Most of us have heard someone tell us to make sure we get a good education so we don’t end up living in poverty. Years ago, it was high school. You had to have a high school diploma in order to get a decent job. Then it was all about getting a college degree in order to obtain a good paying job. The problem now is that there is a surplus of college educated people and many of them can’t find those good paying jobs they heard about.
However, a recent study conducted by The Heritage Foundation revealed that there is one thing that is more important in preventing poverty than an education. Their study revealed that marriage may play a more important role in preventing poverty than even a high school education.
Robert Rector, Senior Research Fellow and Spokesman for The Heritage Foundation explained the results of the study to OneNewsNow saying:
"If you look nationwide, in a given year about 37 percent of the single-parent families with children are poor. By contrast, of the married two-parent families, only 7 percent of them are poor. And you know what? That reduction occurs even if you make a comparison between parents at the same education level."
"It's actually a stronger factor than graduating from high school. Now, I'm not suggesting that people should drop out of high school -- [finishing high school is] clearly a very positive thing. But the fact of the matter is that marriage is actually more powerful in terms of its social and economic outcomes, and no one talks about it. It's a big secret."
Other factors revealed in the study are:
- Two Strong Anti-Poverty Weapons: The higher poverty rate among single-mother families is due to two factors: (1) lower income because of the absence of the father, and (2) the lower average education levels among single mothers. While policymakers recognize that education reduces poverty, most are unaware that marriage is an equally strong anti-poverty weapon. In the U.S., married couples with children are 76% less likely to be poor than non-married families with the same level of education. In fact, a married family headed by a high school dropout in the U.S. is actually less likely to be poor than a non-married family headed by an individual with a few years of college.
- More Births Outside Marriage Are to Less-Educated Women: Nationwide, roughly two-thirds of births among women who are high school dropouts are outside of marriage. In contrast, only 8.1% of births to college-educated women are to single women. Ironically, those women who will have the hardest time going it alone as a single parent are the most likely to have a child outside of marriage.
- Two-Caste Society: Because of these trends, the U.S. is splitting into a two-caste society. In the top half of the population, children are raised by married couples with a college education. In the bottom economic third of the population, children are raised by single mothers with a high school degree or less.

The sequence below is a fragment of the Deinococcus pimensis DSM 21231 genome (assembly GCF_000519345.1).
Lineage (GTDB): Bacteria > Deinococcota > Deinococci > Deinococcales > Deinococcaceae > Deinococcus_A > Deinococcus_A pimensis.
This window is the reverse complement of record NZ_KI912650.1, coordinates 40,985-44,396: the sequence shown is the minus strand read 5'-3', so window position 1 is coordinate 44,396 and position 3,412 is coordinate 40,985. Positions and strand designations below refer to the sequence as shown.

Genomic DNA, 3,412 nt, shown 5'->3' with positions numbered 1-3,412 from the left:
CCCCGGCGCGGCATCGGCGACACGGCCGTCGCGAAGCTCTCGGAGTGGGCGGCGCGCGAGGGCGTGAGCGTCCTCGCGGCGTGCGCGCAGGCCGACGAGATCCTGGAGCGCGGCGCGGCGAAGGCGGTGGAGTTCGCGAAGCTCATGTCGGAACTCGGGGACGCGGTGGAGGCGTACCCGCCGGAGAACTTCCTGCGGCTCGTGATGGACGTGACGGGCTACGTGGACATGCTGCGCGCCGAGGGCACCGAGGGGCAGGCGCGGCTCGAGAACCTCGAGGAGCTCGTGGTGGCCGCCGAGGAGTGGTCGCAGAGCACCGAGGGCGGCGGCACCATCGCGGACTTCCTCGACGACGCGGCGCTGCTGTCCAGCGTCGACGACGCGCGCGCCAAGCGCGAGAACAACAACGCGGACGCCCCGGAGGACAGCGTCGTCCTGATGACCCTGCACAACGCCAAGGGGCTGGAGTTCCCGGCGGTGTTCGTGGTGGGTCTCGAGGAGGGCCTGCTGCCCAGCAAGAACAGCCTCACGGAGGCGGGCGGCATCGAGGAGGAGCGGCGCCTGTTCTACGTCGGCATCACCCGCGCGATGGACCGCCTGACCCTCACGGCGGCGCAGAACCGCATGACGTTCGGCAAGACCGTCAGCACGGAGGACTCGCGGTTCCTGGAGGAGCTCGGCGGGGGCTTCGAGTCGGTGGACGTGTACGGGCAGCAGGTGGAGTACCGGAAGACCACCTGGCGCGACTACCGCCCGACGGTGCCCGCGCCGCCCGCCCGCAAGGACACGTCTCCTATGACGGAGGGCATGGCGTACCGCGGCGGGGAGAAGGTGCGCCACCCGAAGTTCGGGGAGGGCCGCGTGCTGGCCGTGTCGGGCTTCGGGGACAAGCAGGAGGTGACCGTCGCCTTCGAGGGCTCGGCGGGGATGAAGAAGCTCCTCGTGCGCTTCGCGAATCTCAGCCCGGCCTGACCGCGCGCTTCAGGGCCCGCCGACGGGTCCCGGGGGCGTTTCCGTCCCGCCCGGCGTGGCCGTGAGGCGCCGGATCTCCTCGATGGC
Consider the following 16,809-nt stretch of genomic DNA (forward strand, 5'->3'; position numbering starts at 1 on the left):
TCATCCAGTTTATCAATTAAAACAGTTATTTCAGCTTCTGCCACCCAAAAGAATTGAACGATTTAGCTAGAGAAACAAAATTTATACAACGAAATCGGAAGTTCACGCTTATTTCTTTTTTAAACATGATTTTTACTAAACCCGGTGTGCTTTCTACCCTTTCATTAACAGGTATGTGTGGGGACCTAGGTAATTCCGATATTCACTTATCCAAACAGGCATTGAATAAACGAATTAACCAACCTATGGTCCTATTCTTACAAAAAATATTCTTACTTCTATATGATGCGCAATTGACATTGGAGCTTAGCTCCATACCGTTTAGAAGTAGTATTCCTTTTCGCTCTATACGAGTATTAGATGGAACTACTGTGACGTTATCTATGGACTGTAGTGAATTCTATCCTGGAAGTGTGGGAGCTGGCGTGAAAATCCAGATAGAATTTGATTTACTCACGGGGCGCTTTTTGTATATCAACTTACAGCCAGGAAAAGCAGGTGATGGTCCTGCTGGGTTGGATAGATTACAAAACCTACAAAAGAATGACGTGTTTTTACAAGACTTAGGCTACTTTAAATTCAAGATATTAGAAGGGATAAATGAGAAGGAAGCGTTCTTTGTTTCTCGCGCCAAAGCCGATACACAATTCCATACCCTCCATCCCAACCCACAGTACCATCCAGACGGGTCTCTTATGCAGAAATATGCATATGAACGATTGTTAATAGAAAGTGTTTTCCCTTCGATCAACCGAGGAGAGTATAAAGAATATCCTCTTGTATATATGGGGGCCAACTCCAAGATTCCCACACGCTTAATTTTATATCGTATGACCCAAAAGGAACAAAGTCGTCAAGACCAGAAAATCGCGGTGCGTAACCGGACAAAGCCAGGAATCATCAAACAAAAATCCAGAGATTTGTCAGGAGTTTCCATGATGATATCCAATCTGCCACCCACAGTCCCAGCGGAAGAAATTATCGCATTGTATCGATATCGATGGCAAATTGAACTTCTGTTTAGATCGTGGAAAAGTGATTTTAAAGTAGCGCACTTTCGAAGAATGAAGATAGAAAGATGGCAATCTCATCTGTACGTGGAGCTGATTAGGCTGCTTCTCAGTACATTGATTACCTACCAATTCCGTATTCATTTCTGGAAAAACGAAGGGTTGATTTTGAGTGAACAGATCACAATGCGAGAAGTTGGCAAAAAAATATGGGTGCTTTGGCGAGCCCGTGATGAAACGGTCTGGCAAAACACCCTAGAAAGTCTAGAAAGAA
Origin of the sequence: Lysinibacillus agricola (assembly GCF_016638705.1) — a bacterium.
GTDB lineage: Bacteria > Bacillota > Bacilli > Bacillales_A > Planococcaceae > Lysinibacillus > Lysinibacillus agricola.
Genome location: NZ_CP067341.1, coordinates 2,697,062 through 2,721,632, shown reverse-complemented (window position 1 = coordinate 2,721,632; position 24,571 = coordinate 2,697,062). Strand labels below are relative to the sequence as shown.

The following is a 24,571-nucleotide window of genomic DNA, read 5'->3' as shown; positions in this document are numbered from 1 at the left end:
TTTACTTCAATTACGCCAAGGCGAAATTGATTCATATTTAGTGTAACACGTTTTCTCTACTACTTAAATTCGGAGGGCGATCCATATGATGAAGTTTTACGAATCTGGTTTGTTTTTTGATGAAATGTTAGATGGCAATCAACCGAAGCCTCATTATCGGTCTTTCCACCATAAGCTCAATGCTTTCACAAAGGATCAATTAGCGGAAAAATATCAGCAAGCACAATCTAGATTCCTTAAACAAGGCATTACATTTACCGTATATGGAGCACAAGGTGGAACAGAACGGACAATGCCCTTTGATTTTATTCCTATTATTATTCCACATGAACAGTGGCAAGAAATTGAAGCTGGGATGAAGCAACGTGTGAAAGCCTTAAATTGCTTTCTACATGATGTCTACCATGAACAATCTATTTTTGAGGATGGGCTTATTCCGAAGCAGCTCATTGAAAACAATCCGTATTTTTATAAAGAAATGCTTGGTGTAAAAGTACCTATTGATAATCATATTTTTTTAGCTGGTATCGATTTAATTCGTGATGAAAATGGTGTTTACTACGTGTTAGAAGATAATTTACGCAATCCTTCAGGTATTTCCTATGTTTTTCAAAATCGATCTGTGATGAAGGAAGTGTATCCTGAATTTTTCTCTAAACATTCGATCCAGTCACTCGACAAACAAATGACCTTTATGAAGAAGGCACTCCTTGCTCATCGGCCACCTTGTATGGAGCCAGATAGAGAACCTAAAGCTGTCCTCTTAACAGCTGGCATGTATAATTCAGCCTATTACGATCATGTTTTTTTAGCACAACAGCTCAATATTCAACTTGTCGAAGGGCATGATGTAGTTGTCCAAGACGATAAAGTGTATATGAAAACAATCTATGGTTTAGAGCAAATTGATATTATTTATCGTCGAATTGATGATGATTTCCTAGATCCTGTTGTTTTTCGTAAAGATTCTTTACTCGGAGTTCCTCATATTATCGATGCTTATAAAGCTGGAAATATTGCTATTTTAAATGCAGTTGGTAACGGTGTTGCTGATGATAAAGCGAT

- Not the Same as Teen Pregnancy: While policymakers generally focus on teen pregnancy, in reality, only 7.7% births to single women in the U.S. occur to girls under age 18. Most non-marital births occur to young adult women in their early 20s. Lack of access to birth control is not a significant cause of non-marital births. Rather, the breakdown of marriage in low-income and working-class communities drives the vast majority of unwed childbearing in the U.S.
- Ignoring the Positive Impact of Marriage on Children: At present, the U.S. does little or nothing to discourage unwed births and nothing to encourage and strengthen healthy marriages. In fact, most welfare programs actively penalize low-income couples who do marry. Ironically, research shows that most unwed parents look favorably on the institution of marriage.
- New Policies Should Build on These Attitudes: Government should provide factual information to at-risk youth about the value of marriage. It should also connect low-income couples with community resources that will help them relearn the skills needed to develop and sustain healthy marriages before bringing children into the world. Finally, the state welfare system should be reformed to encourage rather than discourage marriage.
When you carefully examine the results of their studies, it should become apparent that almost everything the President Barack Obama and the Democrats are doing is only adding to the problem of poverty. They aren’t defending marriage. They encourage promiscuous sex before and outside of marriage. They are focusing so much of their attention, energy and money into programs that apparently only contribute to the growing problem of poverty.
The questions you now have to ask is are they doing it out of ignorance or is it a premeditated act. Are the Democrats purposely destroying the traditional family unit knowing that it will often result in a lower economic class and more dependency on government aid? The more people are living in poverty and on government aid, the easier it is to add more socialistic programs until finally you have an official socialistic government. And the Dems seem to be doing this all too well.